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Not from the Onion

I made the mistake of reading the Onion's coverage of the A-Rod scandal and then surfing over to this New York Times story. For a minute, I thought I was still at the Onion:

Alan Greenspan, the former chairman of the Federal Reserve, told CNBC
in a documentary to be shown Thursday night that he did not fully
understand the scope of the subprime mortgage market until well into
2005 and could not make sense of the complex derivative products
created out of mortgages.

The doddering ex-genius, now revealed to have feet of clay, and forced to be a punching bag for journalists desperate to identify a villain for dramatic purposes, found himself increasingly bewildered by the alphabet soup mix of CDO's, CMO's, CDS, Basel II, and synthetic swaps at the heart of the mortgage meltdown.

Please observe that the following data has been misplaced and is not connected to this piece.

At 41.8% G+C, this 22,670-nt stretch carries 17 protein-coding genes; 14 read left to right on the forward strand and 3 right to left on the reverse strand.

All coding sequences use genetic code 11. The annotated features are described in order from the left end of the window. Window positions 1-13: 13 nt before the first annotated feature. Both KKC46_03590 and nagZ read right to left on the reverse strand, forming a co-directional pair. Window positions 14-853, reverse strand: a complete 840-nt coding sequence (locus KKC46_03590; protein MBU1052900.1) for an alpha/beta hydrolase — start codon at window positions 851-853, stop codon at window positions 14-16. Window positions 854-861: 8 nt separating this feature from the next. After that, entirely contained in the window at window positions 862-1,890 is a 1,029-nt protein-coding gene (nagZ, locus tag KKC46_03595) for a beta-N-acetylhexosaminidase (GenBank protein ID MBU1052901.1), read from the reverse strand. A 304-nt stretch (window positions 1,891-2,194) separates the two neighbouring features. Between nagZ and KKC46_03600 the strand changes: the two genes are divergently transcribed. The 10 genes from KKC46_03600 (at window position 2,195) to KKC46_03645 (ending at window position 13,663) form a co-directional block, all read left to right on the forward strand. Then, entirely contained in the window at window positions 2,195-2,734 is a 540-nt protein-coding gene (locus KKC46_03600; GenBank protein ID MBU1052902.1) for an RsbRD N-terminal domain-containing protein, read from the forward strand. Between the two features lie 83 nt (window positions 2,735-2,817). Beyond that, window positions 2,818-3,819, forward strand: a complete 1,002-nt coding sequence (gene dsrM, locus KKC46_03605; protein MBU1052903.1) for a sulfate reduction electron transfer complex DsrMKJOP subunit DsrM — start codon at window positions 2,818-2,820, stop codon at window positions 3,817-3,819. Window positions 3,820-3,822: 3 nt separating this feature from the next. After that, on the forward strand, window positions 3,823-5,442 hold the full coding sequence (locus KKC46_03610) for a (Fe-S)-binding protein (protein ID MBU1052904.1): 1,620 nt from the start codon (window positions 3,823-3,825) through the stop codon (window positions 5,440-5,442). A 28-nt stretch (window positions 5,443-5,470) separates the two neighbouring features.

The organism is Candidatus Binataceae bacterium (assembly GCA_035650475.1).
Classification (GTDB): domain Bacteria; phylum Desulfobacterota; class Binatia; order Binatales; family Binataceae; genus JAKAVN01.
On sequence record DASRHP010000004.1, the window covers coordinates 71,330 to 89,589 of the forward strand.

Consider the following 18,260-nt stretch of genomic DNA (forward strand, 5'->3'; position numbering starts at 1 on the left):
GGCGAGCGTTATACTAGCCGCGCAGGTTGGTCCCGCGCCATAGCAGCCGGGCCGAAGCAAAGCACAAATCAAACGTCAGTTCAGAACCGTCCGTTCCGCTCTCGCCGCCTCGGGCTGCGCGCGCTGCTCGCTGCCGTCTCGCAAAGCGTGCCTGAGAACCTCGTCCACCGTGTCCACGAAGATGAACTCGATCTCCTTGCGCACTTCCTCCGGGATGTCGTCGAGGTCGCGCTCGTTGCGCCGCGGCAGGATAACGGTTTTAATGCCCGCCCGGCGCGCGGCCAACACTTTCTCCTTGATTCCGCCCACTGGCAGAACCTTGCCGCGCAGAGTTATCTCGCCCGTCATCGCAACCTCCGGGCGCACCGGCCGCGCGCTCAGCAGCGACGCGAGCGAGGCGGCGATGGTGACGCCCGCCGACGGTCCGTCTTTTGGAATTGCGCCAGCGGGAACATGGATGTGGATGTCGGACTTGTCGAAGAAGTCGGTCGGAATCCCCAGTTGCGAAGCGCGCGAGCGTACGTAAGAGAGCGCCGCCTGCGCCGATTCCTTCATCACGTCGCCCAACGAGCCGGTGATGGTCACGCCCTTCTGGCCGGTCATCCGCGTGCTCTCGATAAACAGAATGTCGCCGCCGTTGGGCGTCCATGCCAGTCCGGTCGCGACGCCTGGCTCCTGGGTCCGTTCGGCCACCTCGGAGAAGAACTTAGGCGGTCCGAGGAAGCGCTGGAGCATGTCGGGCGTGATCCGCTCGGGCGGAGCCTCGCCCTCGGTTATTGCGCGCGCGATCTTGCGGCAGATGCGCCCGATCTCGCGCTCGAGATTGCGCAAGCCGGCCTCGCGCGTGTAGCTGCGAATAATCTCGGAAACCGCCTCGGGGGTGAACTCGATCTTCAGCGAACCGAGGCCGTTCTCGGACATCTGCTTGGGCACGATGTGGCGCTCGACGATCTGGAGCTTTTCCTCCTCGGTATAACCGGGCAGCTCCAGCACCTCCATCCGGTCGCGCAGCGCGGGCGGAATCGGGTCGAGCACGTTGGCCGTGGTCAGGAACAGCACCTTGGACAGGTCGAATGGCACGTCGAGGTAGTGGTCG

OK, I made up that second paragraph. But that first one, which is actually from the news report, does strike me as a bit over the top in the way that it's worded. He couldn't make sense of the products? A bit harsh. It's bad enough he kept interest rates so low for so long out of fear of a crippling deflation or worse beginning in 2001. We don't have to cast him as a buffoon, as well. He's got some interesting quotes in the article.


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